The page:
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“Two frozen margaritas later, we agreed to do it again in a month”

Dear Diary:

On a hot weekday in July, a colleague and I had dinner and drinks at a restaurant on Front Street in Manhattan.

Two frozen margaritas later, we agreed to start over in a month.

“Are you taking the train?” ” she asked.

– No, I said, smiling. “I’m going to head for the seaport. Take the last ferry.

At Pier 11 on Wall Street, I caught the attention of a worker in uniform and pointed to Sheet A.

“Does the ferry to the Bronx always leave from there?” ” I asked.

“None of our ferries go to the Bronx,” he said, shaking his head.

“Oh, of course not,” I replied, remembering that the financial district was now a tourist destination. “How about a ferry to Soundview / Clason Point?” “

“Yes”, he said, nodding his head and pointing to sheet A. “Departure at 9:15 am. “

– Pamela Horitani

Dear Diary:

It was 1985 and I was starting the graduate acting program at New York University – a really big deal, especially for a rube like me from Indianola, Iowa.

After an $ 85 cab ride from La Guardia, what can I say? I was an easy mark – I checked into graduate student housing on East 26th Street between First and Second Avenues.

My assigned roommate was Mark, an MBA student from New Jersey who spent most of his time potatoes on the couch. I quickly changed so that I could stay with my classmate Meghan.

Meg was also a rube, from Hayward, Calif. We decided to learn the city by “walking the greens”. We would start at 26th Street East and only cross the streets where the green lights permitted. It didn’t matter which direction, as long as there was a green light.

One day we ended up at East 79th Street and Fifth Avenue. We walked into the Met and our lives were changed forever.

– Tim Thomas

Dear Diary:

A friend and I were walking along East 46th Street when I sneezed. There were two men walking behind us.

“Be blessed,” said one of them.

“Thank you,” I say.

A moment later, I’m sneezing again.

“Gesundheit,” said the second man.

– Thank you, I say again.

Half an hour later, we arrived at my friend’s apartment building on East 47th Street. As we approached the elevator, we saw the same two men. They held the door for us.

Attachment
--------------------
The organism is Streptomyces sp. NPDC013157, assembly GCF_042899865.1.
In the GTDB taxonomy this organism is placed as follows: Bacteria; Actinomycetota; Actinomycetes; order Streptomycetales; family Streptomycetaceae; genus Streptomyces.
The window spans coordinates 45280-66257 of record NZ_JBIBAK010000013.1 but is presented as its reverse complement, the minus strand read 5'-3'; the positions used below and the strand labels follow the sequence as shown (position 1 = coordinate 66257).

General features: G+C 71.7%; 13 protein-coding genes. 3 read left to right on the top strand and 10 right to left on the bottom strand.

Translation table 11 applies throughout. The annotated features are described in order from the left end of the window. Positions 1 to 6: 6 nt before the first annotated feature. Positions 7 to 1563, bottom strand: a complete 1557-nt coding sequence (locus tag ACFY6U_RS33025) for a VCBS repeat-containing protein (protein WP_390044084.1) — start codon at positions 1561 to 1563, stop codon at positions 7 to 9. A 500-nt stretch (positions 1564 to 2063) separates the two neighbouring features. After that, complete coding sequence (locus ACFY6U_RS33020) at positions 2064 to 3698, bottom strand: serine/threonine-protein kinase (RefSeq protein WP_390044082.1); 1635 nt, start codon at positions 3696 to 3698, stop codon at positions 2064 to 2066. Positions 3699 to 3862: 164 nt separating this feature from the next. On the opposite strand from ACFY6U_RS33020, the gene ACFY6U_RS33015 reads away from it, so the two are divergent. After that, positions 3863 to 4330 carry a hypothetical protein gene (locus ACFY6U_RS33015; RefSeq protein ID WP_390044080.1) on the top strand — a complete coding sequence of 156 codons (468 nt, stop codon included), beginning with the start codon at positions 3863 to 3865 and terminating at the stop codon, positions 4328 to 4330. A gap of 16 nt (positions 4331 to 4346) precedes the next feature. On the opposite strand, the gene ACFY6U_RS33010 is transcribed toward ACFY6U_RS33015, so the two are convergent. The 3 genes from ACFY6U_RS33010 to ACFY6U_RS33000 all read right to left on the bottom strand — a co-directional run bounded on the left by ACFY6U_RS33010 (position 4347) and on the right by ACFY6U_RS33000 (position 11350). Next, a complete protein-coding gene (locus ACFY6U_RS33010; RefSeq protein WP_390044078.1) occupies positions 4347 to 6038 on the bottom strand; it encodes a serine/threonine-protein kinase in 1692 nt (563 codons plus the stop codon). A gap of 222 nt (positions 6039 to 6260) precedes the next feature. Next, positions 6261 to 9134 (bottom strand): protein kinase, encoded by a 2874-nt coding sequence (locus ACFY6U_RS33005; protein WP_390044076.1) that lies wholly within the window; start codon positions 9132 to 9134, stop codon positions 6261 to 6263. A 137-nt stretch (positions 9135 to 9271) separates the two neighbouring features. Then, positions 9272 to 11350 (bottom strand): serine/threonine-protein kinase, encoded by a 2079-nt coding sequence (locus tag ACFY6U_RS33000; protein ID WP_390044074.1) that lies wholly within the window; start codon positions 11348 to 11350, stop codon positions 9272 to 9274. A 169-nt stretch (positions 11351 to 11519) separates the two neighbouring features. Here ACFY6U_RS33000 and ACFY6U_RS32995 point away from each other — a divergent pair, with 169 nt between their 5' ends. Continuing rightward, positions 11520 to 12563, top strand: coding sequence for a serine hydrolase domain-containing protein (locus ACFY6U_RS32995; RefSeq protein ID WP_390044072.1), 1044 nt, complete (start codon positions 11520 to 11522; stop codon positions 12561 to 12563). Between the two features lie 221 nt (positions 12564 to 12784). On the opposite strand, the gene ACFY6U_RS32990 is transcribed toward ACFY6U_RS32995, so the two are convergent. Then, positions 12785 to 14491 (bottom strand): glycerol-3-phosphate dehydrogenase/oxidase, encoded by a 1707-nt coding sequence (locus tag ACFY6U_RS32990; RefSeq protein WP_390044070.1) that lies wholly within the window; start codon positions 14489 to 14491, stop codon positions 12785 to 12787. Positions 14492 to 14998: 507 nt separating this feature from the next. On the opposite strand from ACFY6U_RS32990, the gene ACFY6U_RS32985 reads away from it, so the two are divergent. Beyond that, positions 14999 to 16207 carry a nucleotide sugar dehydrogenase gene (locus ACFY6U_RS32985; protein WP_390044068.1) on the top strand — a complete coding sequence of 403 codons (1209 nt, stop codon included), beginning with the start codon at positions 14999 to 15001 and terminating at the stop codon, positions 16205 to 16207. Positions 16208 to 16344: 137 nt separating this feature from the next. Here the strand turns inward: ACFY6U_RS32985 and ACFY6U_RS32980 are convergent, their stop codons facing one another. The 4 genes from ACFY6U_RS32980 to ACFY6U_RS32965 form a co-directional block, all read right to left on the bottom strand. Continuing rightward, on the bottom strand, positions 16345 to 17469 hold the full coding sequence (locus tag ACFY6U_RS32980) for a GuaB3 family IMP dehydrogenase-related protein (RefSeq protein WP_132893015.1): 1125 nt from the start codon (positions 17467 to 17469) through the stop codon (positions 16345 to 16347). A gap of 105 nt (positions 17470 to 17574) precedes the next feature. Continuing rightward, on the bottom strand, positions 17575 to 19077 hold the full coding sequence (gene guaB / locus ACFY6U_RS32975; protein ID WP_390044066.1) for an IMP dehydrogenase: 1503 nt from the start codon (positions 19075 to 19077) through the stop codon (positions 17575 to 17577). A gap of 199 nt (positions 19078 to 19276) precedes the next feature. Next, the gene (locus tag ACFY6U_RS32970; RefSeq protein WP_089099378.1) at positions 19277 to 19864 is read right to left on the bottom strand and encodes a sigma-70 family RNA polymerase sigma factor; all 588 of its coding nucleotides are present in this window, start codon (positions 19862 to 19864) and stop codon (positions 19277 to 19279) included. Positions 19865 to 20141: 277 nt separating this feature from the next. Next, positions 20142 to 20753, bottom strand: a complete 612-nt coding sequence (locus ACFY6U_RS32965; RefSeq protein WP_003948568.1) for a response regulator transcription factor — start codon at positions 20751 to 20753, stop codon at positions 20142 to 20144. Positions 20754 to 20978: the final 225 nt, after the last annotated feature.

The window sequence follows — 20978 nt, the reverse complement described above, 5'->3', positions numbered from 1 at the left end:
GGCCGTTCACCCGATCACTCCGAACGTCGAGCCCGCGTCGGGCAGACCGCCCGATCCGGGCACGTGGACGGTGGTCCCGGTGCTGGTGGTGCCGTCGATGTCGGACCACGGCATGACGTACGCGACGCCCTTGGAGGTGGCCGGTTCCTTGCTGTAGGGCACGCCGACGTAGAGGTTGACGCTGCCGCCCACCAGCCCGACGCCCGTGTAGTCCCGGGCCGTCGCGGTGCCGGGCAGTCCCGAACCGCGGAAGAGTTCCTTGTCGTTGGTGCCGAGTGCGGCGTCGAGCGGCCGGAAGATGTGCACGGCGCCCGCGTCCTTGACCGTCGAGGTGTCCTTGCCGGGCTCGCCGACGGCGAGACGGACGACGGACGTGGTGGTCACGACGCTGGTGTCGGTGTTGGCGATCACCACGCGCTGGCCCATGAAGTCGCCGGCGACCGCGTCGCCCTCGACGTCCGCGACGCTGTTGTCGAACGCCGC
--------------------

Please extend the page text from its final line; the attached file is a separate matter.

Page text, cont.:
“Oh, look,” one of them said as we entered. “It’s the sneeze. “

– Beth Kehoe

Dear Diary:

My first job when I moved to New York was as a bicycle courier. Despite all the negatives, at least I got in shape and learned to cope in the city.

Rumor had it that they gave the recruits the more difficult routes. And I was a rookie.

“Pick up the package at Broadway and 125th Street and deliver it to Broadway and Wall Street,” the dispatcher said.

Ended. I called from a pay phone for the next job.

“Pick up the letter at Lexington and 68th Street and deliver it to Amsterdam and 150th Street.”

Etc. One letter, one package at a time. Not the many letters and light packages the veterans received, in sequential order: 10 in a row, maybe more – and a full row, north to south.

At one point, as I walked down Broadway just south of Times Square, taxis and race buses, and other bicycle couriers, I prepared to turn onto 38th Street. I held out my left hand, signaling to everyone what I was going to do.

“Do not do that !” shouted a bicycle courier next to me. He was dressed in elbow pads and duct tape and was obviously a pro. “Nobody cares about you and what you intend to do! Never let go of your handlebars!

“OK,” I shouted back. “Thanks for the advice!”

Just then, as I turned, I glanced at him.

With his right hand, he gripped the rear bumper of a delivery truck, grabbing a free ride as far as he wanted down Broadway.

– Doug Sylver

Dear Diary:

We were late for Brooklyn, so we took a cab. My three friends got into the backseat and I jumped in the front.

The driver played classic French ballads from the 1960s. He told me he was 79 and had been listening to these songs since he was probably my age.

From the back of the taxi, a friend of mine shouted that I was French and asked me if I recognized any of the songs.

When we pulled up to a traffic light, the driver pulled out an album full of CDs. He picked one, put it in the player, and hit play. “And Yet” by Charles Aznavour entered.

“Ah! ” I said. “That one, I know him. “

“Good!” he has answered.

The first notes started playing and we both started singing.

-Olivia Bensimon

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Illustrations by Agnès Lee

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